Mental Health and the Pandemic

Mental Health and the Pandemic

Worries and anxiety about the Covid-19 pandemic and its impact can overwhelm anybody. The rapidly changing situation has drastically changed people’s lives and the global, public and private economy. The uncertainties and fears caused by the pandemic outbreak, lockdowns, and economic recessions increase the risk of mental disorders and suicides. Various studies point to an increase in mental issues across the general population.


The More Vulnerable Groups

A review study on the impact of the Covid-19 pandemic on mental health in the general population identified several predictive factors. Females were more vulnerable to developing the signs of various types of mental conditions during the Covid-19 pandemic. These disorders include stress, depression, anxiety, and post-traumatic stress disorder (PTSD). Women represent a higher percentage of the workforce prone to the pandemic’s negative effects like healthcare, retail, and service industry porno. This partly explains why women are more affected than men are. 

Persons under the age of 40 showed more adverse mental symptoms during the pandemic. Why is this group affected? Most of them, particularly women, are caregivers providing financial and emotional care to children and the elderly. Job loss and uncertainty caused by the pandemic are particularly stressful to this group. A significant chunk of this group consists of students who may undergo emotional distress due to school closures, reduced study efficiency related to remote online classes, and postponed exams.

Persons with chronic conditions and a history of psychiatric illness exhibited more symptoms of anxiety and stress. The cause of distress in patients with chronic diseases was partly due to compromised immunity (due to pre-existing conditions), making them more susceptible to the infection and threat of mortality. Individuals with a history or current mental disorders are more sensitive to external stressors like social isolation linked to the pandemic.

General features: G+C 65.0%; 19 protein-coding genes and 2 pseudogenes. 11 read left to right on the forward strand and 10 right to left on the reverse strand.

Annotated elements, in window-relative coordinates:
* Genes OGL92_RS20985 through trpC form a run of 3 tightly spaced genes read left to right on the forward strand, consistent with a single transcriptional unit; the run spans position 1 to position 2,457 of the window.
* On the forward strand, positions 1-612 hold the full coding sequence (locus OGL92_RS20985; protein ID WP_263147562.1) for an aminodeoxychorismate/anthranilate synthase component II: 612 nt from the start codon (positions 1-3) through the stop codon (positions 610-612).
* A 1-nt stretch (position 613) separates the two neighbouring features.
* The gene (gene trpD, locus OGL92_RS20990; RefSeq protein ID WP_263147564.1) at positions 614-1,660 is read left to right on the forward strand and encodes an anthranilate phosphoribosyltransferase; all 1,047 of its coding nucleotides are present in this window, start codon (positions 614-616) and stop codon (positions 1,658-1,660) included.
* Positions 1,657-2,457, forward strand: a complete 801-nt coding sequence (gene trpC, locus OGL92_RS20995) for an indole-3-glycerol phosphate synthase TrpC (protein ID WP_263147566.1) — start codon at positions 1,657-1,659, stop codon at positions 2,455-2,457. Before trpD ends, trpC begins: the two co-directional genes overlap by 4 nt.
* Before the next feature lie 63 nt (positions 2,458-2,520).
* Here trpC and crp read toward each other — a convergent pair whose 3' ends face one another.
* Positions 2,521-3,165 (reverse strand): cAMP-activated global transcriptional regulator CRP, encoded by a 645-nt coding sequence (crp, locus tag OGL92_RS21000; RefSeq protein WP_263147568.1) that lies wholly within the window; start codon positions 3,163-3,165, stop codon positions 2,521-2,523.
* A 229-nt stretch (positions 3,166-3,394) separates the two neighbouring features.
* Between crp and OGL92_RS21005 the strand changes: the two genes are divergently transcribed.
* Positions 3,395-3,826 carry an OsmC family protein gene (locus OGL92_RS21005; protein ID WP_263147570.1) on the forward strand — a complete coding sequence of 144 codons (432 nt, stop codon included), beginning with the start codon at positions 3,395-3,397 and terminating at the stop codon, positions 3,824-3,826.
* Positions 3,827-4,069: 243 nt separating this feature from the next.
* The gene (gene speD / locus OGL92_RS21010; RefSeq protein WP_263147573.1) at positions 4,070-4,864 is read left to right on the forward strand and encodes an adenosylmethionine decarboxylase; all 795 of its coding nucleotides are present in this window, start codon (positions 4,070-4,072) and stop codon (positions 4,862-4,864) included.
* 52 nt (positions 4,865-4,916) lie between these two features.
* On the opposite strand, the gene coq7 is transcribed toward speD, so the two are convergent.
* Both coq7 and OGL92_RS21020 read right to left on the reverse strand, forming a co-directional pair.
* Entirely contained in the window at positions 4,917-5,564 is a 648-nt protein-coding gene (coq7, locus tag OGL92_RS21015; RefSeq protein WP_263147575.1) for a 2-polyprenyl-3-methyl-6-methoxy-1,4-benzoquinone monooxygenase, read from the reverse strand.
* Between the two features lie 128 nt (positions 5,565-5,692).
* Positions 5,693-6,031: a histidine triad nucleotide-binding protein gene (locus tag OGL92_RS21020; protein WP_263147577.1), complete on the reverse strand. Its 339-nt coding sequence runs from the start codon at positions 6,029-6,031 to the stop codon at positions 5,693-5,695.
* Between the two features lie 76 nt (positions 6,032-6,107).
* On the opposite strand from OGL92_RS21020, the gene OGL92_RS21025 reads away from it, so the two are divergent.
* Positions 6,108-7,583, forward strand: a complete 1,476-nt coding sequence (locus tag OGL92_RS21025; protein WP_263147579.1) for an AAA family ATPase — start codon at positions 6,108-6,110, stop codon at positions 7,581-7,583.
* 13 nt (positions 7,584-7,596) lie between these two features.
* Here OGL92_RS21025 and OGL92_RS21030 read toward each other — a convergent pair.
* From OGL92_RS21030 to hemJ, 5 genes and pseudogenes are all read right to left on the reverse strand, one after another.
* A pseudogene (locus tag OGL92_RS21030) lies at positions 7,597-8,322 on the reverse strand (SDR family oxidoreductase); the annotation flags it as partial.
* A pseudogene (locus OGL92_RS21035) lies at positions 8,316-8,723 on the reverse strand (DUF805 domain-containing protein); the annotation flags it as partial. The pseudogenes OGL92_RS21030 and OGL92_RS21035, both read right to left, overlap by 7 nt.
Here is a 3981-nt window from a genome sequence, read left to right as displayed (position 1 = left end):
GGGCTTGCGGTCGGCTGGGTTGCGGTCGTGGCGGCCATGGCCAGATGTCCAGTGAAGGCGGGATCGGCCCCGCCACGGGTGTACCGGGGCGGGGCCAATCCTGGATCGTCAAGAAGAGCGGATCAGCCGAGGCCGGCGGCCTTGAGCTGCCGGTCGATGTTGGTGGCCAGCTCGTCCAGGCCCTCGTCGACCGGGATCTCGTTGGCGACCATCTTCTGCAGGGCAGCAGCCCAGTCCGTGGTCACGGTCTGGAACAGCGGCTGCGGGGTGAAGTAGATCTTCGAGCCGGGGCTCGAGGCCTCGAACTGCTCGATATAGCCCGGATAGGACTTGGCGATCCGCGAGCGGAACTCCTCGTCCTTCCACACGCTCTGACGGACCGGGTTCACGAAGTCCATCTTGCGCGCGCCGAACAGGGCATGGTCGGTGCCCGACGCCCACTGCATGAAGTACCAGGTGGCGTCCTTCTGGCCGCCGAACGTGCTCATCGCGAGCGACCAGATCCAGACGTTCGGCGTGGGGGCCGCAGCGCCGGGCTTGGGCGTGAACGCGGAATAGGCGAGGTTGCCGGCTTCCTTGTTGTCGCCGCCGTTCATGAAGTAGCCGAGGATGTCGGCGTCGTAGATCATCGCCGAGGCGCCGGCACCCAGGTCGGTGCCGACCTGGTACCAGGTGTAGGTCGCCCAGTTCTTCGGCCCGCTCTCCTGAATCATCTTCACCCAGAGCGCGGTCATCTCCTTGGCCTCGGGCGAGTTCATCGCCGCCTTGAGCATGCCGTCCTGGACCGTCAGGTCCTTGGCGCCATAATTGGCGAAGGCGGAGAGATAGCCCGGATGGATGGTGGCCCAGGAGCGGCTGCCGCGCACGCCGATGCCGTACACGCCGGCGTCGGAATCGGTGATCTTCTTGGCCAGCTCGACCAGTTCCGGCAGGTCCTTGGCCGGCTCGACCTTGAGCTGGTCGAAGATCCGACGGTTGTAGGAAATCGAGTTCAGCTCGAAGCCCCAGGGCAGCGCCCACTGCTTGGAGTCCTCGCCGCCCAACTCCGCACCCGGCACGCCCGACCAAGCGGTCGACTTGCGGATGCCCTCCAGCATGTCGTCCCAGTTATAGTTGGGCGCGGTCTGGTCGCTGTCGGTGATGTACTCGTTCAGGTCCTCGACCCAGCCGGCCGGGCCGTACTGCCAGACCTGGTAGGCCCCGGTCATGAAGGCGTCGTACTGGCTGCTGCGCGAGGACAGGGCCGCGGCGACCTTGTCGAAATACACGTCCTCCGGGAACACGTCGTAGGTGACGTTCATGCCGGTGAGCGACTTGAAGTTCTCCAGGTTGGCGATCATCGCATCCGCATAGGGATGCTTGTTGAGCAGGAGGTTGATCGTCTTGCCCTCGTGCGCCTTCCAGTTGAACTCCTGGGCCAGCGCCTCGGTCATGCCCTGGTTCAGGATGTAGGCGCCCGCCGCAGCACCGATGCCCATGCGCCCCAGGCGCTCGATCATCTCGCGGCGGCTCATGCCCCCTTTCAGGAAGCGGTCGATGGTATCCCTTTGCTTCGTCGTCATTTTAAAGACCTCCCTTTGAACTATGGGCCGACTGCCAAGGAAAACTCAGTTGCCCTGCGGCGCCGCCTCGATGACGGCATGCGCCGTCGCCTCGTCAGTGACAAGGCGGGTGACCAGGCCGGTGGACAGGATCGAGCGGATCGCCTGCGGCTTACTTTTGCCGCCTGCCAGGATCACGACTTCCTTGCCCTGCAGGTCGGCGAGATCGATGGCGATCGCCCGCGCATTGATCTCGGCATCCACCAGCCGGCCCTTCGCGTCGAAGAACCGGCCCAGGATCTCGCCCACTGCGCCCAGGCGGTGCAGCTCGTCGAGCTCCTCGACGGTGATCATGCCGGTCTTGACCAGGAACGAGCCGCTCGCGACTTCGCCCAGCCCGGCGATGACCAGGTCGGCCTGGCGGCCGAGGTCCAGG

Psychological Stressors Related to the Pandemic

According to several studies, frequent exposure to news related to covid-19 caused anxiety and stress symptoms. Regular use of social media exposes people to potential disinformation, fake news that tends to aggravate anxiety. With the situation remaining unpredictable, a lot of unknown information about the novel virus, fake news, and misinformation were spreading easily through social media platforms. Through news reports and social media, sadness and anxious emotions could also arise from constantly viewing community populations suffering from the pandemic.

Various studies point out that unemployment, poor economic status, and lower levels of education increase the risk of developing symptoms related to mental disorders. Populations under these descriptions were more prone to developing depressive symptoms during the covid-19 pandemic. The outbreak of the virus led to various governments imposing strict stay-at-home orders, which led to reduced demand for goods and services. This led to a rise in unemployment rates in many countries. A diminishing quality of life coupled with uncertainty because of financial hardship exposed people to the risk of developing adverse psychological symptoms.

Taking Care of Mental Health the Pandemic

Since the pandemic is here, it is crucial that you take steps to avert mental conditions. The best approach is to implement self-care strategies and get the care necessary to help you cope. Take care of your body’s health by getting sufficient sleep, engaging in physical activities, have healthy meals, limiting screen time, and relaxing. It is also vital to avoid tobacco, alcohol, and other drugs. Reducing stress triggers can also help with taking care of the mind. For example, maintain a routine, limit exposure to news (persistent news about the pandemic), stay busy, and focus on positive thoughts.